Jihadis on social media; Exploitation in S Yorkshire; TV debates
How Brit jihadis use social media, plus Times reporter Andrew Norfolk on his investigations into sexual exploitation in South Yorkshire, and how to construct TV election debates.
Social media companies have tried to stop the distribution of the video of James Foley's execution by blocking the accounts of those who shared it. The clip, posted by the group IS, sparked a debate about the ethics of sharing the content. To try and stifle the message, hashtags like #ISISmediaBlackout emerged to starve IS of coverage, and it quickly gained traction. Steve Hewlett talks to Hend Amry, the Syrian activist who instigated the hashtag, and Professor Peter Neumann, the director of the International Center for the Study of Radicalisation at King's College London, about the role social media is playing in the spread of jihadist activity.
A report has found how at least 1,400 children were subjected to appalling sexual exploitation in Rotherham between 1997 and 2013. In September 2012, Andrew Norfolk, a journalist on The Times newspaper, published an investigation which revealed a confidential 2010 police report had warned thousands of such crimes were being committed in South Yorkshire each year by networks of Asian men. We speak to Andrew about the challenges he faced in covering the story.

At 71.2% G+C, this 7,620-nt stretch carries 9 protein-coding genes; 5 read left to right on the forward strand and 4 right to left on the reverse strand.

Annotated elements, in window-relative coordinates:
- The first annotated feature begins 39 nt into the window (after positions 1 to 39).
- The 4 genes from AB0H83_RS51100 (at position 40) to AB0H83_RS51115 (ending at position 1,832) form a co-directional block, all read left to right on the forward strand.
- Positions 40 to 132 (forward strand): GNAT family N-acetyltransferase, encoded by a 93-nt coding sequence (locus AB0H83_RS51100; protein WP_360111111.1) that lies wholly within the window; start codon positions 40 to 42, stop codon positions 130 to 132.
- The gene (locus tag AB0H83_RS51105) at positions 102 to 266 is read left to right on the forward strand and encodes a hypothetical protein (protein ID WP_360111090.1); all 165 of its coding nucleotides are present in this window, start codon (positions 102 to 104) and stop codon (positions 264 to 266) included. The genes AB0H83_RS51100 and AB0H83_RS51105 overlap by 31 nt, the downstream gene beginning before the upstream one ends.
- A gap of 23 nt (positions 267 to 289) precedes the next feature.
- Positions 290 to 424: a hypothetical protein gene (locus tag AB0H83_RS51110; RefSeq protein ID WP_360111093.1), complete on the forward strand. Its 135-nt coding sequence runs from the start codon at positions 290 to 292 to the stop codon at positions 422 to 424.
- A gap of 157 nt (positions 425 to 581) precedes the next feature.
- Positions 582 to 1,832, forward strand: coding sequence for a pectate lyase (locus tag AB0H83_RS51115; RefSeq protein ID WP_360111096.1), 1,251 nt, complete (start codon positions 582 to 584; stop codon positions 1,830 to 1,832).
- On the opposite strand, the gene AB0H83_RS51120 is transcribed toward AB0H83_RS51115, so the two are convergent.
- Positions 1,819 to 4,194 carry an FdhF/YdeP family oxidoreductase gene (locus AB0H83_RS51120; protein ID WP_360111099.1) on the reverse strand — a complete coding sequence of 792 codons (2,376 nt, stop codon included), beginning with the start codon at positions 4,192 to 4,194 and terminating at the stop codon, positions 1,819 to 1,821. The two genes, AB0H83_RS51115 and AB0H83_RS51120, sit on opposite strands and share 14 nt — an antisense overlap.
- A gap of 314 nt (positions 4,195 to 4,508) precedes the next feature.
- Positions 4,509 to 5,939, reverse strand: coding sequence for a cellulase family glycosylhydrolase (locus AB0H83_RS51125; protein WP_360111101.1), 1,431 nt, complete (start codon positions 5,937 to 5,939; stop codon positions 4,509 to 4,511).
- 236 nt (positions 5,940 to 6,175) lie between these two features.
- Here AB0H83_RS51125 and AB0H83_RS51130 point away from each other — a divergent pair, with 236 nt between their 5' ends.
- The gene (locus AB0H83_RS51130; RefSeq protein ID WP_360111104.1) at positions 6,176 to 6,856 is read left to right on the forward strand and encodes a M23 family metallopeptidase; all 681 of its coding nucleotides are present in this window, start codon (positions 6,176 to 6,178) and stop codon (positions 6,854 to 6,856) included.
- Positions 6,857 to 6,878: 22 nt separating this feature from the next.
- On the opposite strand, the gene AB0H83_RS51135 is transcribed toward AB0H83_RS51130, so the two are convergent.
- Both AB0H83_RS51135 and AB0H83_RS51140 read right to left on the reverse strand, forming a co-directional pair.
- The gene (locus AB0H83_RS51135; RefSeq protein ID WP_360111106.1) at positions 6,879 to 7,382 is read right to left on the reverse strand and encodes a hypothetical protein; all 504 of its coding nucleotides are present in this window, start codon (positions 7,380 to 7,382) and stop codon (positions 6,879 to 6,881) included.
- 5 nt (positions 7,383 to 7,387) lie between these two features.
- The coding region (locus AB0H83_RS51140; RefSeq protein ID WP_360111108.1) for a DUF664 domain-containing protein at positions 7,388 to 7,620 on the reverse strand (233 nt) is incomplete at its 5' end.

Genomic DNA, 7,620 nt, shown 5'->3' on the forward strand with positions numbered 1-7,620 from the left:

Scotland's First Minister Alex Salmond and Better Together leader Alistair Darling went head-to-head in their second televised referendum debate this week on the BBC. It's been been criticised by some for descending in to a slanging match, with poor moderation and too much audience response. Steve Hewlett talks to John Curtice, Professor of Politics at Strathclyde about whether such debates influences voting behaviour. And he discusses challenges of staging events with John Mullin, the BBC's referendum editor, and John McAndrew, who was in charge of the first ever live Sky News Leaders' debate in 2010.
Producer: Katy Takatsuki.
Child sexual exploitation in South Yorkshire
Andrew Norfolk, journalist for The Times on the challenges in covering the story.
Scottish referendum debates
With Prof John Curtice, BBC's John Mullin and Sky's John McAndrew.
The role social media is playing in the spread of jihadist activity
With Hend Amry, syrian activist and Professor Peter Neumann, King's College London.
- Wed 27 Aug 2014 16:30